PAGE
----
Two executives charged with visa fraud failed to list full income, IRS agent testifies

Hundreds of thousands of dollars said involved

April 10, 2001|By Walter F. Roche Jr. | Walter F. Roche Jr.,SUN STAFF

ALEXANDRIA, Va. - An IRS agent testified yesterday that the principals of a company that specialized in marketing an investor visa program failed to report hundreds of thousands of dollars in income on their tax returns.

Robert A. Warren, the IRS agent, told U.S. District Judge T. S. Ellis III that by his calculations, James F. O'Connor, president of the Interbank Group of Herndon, failed to report income of more than $450,000 over a four-year period ending in 1996. He said co-defendant James A. Geisler failed to report slightly lesser amounts over the same period.

Geisler and O'Connor are on trial here on charges of visa fraud, conspiracy and income tax violations. Geisler also is charged with bankruptcy fraud.

The two marketed a program under which foreign investors could gain permanent U.S. citizenship by investing at least $500,000 in an American business.

Prosecutors charge that the applications filed in behalf of about 235 Interbank clients were fraudulent.

INS revoking visas

Also yesterday, a special agent for the U.S. Immigration and Naturalization Service testified that the 43 visas granted to Interbank clients never should have been issued and that her agency either has revoked or is in the process of revoking all of them.

"Any that were approved were approved in error," Elizabeth Goyer, the INS official, testified. She added that the INS was in the process of similar revocation action against other investor visa companies and their clients.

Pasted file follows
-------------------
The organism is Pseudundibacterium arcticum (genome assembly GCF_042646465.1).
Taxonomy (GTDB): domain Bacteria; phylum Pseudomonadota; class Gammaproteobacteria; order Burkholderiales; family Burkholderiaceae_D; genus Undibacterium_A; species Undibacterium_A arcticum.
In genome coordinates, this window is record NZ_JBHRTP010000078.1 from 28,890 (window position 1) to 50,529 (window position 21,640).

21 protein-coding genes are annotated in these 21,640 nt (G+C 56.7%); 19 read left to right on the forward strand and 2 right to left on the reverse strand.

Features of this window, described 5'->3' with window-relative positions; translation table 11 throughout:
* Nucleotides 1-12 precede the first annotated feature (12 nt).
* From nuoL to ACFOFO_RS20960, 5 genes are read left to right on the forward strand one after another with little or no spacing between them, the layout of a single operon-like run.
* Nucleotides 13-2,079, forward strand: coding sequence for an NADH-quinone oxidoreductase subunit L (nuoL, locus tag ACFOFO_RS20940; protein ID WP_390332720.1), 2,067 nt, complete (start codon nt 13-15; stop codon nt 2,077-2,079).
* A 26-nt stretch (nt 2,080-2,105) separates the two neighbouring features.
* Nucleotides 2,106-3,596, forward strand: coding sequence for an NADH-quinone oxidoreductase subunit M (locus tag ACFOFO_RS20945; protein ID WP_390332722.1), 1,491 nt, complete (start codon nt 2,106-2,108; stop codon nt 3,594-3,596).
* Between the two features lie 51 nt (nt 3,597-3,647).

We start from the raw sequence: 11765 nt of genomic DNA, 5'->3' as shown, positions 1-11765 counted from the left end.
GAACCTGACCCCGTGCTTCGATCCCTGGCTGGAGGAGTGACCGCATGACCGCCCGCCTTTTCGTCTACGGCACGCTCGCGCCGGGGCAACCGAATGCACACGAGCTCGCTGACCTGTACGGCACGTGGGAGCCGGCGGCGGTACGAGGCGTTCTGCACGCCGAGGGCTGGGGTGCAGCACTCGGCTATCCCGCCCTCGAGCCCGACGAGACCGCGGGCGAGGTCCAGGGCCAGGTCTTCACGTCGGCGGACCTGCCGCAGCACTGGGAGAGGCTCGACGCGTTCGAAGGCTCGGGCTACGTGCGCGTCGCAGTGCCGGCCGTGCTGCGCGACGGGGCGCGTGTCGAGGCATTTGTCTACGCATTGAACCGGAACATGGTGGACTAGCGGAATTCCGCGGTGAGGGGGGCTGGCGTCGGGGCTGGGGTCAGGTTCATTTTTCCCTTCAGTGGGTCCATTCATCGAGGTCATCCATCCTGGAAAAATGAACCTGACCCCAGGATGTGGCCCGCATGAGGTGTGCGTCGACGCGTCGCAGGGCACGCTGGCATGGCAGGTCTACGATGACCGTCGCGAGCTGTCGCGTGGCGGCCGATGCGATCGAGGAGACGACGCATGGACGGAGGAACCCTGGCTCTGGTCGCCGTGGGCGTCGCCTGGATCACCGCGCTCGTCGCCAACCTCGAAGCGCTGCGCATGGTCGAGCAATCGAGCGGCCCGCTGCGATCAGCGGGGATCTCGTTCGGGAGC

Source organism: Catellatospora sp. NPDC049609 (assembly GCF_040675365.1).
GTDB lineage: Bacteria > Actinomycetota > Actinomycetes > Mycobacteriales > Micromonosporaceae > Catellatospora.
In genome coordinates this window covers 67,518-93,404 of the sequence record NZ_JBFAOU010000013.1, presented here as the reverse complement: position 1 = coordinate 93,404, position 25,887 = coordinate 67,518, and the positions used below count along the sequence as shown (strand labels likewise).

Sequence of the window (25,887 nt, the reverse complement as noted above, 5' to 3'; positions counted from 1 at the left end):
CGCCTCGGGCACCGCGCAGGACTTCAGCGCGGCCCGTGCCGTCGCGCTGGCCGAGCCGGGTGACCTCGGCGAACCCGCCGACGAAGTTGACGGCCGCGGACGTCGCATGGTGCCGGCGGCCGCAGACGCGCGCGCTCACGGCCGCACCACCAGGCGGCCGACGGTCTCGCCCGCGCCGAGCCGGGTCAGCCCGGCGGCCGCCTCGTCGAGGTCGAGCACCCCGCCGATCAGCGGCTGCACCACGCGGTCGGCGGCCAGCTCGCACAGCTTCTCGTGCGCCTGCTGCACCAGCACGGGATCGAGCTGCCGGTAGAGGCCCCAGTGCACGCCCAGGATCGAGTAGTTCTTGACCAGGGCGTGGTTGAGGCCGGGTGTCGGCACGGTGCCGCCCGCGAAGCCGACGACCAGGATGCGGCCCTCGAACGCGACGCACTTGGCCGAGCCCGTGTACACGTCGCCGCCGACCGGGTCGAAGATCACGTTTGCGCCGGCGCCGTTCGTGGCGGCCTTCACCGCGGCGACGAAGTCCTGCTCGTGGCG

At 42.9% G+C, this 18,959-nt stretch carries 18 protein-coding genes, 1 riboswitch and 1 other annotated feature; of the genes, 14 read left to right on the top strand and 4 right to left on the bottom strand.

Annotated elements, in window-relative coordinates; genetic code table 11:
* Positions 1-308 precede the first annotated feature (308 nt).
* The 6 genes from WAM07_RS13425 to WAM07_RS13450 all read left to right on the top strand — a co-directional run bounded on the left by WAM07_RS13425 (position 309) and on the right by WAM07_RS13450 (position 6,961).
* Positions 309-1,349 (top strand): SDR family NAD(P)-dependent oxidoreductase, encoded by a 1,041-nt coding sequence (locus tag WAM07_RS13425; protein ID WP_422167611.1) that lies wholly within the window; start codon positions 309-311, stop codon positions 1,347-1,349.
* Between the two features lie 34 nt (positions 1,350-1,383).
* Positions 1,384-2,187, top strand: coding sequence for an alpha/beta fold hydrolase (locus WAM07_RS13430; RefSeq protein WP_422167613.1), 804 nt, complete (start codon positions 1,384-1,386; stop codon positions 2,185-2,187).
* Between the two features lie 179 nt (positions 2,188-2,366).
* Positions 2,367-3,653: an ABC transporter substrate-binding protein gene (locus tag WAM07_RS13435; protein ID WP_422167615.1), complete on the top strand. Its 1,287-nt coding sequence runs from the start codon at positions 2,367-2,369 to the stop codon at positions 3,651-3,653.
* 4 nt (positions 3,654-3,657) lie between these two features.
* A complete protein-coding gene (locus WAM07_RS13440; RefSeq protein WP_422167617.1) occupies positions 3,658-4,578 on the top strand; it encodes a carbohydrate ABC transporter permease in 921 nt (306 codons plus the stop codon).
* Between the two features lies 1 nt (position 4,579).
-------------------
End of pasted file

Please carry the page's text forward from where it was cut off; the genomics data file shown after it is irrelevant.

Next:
Under questioning from O'Connor, who is acting as his own attorney, Goyer acknowledged that four Interbank visa applications had been approved under a decision issued by an INS appeals' unit. But, she added, the appeals decision was also made in error.

Amount of investments

Goyer said that in all but a handful of the Interbank applications, the company failed to disclose that the foreign investors had put up only $110,000 to $150,000 in cash and the balance of the investment was made up with a loan wired from a Bahamian bank account. In one case she cited, the investor put up only $50,000 plus a $20,000 fee charged by Interbank

In his testimony, Warren, the IRS agent, said the income Geisler and O'Connor failed to report came from an affiliated company run by the two men. He said it was only after they learned that they were under investigation that the two defendants contended the payments were loans.

Loans or income?

Citing bank loan applications and other documents signed by the defendants, Warren said the two had sworn that they did not have any loans. Geisler also had failed to list the loans in documents he filed in a 1996 bankruptcy case.

The agent said some of the payments were made directly to Geisler and O'Connor, while others went to their wives or other family members. Some checks, he said, were sent to pay the rent on a house O'Connor was renting. Still others covered a $175,000 down payment on a $565,000 home purchased by O'Connor in 1995.

"Those loans were not, in fact, loans," said Warren, citing the regularity of the payments.

During cross-examination, Geisler, who is also representing himself, asked Warren why his analysis of tax returns did not take into account the fact that he was eligible for losses carried forward from previous tax years that would offset additional taxes.

Warren said the offsets didn't matter because Geisler should have disclosed the income regardless of its effect on his tax liability.

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